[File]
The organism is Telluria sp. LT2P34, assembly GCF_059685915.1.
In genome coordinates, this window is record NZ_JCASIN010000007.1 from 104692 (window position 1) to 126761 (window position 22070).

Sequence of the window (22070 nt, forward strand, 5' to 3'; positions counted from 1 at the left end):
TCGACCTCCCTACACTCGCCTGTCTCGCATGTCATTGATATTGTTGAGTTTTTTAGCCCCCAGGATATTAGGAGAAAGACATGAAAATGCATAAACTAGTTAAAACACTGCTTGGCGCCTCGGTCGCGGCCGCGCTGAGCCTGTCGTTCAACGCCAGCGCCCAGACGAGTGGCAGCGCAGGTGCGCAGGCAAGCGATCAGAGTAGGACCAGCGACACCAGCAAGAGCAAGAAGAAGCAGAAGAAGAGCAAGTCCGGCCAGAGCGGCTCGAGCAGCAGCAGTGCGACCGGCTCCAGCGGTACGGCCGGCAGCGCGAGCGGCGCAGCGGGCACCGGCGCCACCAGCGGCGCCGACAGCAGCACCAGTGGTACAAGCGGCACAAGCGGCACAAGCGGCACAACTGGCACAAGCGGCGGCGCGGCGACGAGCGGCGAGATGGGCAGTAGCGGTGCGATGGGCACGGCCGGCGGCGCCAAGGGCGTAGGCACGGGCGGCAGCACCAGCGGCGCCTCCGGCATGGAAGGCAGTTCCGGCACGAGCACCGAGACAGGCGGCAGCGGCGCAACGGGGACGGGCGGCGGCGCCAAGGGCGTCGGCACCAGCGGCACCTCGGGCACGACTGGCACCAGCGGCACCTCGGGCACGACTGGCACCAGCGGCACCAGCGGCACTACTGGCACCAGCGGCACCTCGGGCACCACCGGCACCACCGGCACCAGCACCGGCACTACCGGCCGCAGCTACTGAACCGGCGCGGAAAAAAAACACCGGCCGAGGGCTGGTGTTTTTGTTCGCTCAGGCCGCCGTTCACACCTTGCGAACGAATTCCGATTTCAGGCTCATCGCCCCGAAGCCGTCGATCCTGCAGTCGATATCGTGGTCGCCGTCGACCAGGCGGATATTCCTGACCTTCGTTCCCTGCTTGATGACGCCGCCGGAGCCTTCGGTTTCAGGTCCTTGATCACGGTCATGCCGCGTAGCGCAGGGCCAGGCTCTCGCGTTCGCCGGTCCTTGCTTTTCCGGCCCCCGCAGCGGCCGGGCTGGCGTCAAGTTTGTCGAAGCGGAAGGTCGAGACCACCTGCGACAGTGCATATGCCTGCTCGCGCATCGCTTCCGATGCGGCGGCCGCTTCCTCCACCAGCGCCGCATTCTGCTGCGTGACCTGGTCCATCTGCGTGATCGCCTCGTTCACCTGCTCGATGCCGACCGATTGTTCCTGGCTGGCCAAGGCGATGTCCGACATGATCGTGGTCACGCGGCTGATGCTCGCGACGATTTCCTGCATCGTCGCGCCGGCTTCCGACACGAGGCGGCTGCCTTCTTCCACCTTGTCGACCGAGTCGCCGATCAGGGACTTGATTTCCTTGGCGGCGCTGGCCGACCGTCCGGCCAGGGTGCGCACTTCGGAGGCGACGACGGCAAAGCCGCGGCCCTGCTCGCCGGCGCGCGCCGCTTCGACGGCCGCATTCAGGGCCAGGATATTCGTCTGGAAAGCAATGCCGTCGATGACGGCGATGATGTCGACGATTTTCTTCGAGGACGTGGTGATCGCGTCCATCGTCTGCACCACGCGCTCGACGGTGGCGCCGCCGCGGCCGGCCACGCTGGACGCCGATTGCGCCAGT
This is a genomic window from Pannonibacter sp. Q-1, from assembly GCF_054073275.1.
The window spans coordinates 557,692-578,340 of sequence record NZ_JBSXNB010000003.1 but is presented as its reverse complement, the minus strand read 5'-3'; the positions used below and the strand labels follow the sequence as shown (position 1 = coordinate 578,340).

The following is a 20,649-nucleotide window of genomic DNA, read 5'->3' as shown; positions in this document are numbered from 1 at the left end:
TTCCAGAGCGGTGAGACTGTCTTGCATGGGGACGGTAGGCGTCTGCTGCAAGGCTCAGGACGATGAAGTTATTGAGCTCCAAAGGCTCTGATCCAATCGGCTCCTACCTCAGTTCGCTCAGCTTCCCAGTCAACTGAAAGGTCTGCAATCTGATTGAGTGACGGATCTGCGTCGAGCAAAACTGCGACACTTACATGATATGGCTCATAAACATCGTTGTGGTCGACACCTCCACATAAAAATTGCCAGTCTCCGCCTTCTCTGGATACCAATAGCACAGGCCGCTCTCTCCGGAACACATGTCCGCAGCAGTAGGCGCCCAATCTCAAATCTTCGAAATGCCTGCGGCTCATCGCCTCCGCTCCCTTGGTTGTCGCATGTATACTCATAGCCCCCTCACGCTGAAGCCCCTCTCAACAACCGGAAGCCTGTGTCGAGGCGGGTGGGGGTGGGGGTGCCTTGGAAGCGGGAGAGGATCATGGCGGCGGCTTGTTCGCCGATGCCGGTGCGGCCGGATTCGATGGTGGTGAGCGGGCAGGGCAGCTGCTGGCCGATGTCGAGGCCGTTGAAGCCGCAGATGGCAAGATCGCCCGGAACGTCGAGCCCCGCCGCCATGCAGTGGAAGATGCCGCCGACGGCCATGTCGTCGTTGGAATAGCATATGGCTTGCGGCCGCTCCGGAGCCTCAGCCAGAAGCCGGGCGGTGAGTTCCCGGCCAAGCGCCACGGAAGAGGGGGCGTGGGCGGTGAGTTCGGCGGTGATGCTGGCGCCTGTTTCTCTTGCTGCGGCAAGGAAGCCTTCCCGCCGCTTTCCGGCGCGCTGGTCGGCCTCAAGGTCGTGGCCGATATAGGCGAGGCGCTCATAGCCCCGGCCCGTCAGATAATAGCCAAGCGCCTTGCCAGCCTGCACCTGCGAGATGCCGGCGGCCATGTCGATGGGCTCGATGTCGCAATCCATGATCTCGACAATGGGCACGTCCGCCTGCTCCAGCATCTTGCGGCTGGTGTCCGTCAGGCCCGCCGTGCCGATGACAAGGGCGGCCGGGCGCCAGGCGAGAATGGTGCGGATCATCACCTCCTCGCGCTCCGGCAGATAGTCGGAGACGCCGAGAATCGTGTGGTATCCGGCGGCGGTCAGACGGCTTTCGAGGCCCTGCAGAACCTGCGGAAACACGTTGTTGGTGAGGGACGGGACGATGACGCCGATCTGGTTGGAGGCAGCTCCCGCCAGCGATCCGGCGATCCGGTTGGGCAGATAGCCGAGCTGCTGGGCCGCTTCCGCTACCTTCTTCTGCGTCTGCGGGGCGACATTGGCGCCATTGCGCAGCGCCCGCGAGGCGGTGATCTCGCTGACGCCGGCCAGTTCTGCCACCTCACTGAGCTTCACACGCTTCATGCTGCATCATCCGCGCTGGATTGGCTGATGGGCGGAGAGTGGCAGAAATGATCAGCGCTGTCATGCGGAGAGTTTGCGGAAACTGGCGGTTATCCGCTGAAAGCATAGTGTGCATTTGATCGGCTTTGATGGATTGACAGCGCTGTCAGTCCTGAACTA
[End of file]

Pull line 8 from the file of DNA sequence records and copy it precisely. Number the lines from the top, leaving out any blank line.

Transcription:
TTCCAGAGCGGTGAGACTGTCTTGCATGGGGACGGTAGGCGTCTGCTGCAAGGCTCAGGACGATGAAGTTATTGAGCTCCAAAGGCTCTGATCCAATCGGCTCCTACCTCAGTTCGCTCAGCTTCCCAGTCAACTGAAAGGTCTGCAATCTGATTGAGTGACGGATCTGCGTCGAGCAAAACTGCGACACTTACATGATATGGCTCATAAACATCGTTGTGGTCGACACCTCCACATAAAAATTGCCAGTCTCCGCCTTCTCTGGATACCAATAGCACAGGCCGCTCTCTCCGGAACACATGTCCGCAGCAGTAGGCGCCCAATCTCAAATCTTCGAAATGCCTGCGGCTCATCGCCTCCGCTCCCTTGGTTGTCGCATGTATACTCATAGCCCCCTCACGCTGAAGCCCCTCTCAACAACCGGAAGCCTGTGTCGAGGCGGGTGGGGGTGGGGGTGCCTTGGAAGCGGGAGAGGATCATGGCGGCGGCTTGTTCGCCGATGCCGGTGCGGCCGGATTCGATGGTGGTGAGCGGGCAGGGCAGCTGCTGGCCGATGTCGAGGCCGTTGAAGCCGCAGATGGCAAGATCGCCCGGAACGTCGAGCCCCGCCGCCATGCAGTGGAAGATGCCGCCGACGGCCATGTCGTCGTTGGAATAGCATATGGCTTGCGGCCGCTCCGGAGCCTCAGCCAGAAGCCGGGCGGTGAGTTCCCGGCCAAGCGCCACGGAAGAGGGGGCGTGGGCGGTGAGTTCGGCGGTGATGCTGGCGCCTGTTTCTCTTGCTGCGGCAAGGAAGCCTTCCCGCCGCTTTCCGGCGCGCTGGTCGGCCTCAAGGTCGTGGCCGATATAGGCGAGGCGCTCATAGCCCCGGCCCGTCAGATAATAGCCAAGCGCCTTGCCAGCCTGCACCTGCGAGATGCCGGCGGCCATGTCGATGGGCTCGATGTCGCAATCCATGATCTCGACAATGGGCACGTCCGCCTGCTCCAGCATCTTGCGGCTGGTGTCCGTCAGGCCCGCCGTGCCGATGACAAGGGCGGCCGGGCGCCAGGCGAGAATGGTGCGGATCATCACCTCCTCGCGCTCCGGCAGATAGTCGGAGACGCCGAGAATCGTGTGGTATCCGGCGGCGGTCAGACGGCTTTCGAGGCCCTGCAGAACCTGCGGAAACACGTTGTTGGTGAGGGACGGGACGATGACGCCGATCTGGTTGGAGGCAGCTCCCGCCAGCGATCCGGCGATCCGGTTGGGCAGATAGCCGAGCTGCTGGGCCGCTTCCGCTACCTTCTTCTGCGTCTGCGGGGCGACATTGGCGCCATTGCGCAGCGCCCGCGAGGCGGTGATCTCGCTGACGCCGGCCAGTTCTGCCACCTCACTGAGCTTCACACGCTTCATGCTGCATCATCCGCGCTGGATTGGCTGATGGGCGGAGAGTGGCAGAAATGATCAGCGCTGTCATGCGGAGAGTTTGCGGAAACTGGCGGTTATCCGCTGAAAGCATAGTGTGCATTTGATCGGCTTTGATGGATTGACAGCGCTGTCAGTCCTGAACTA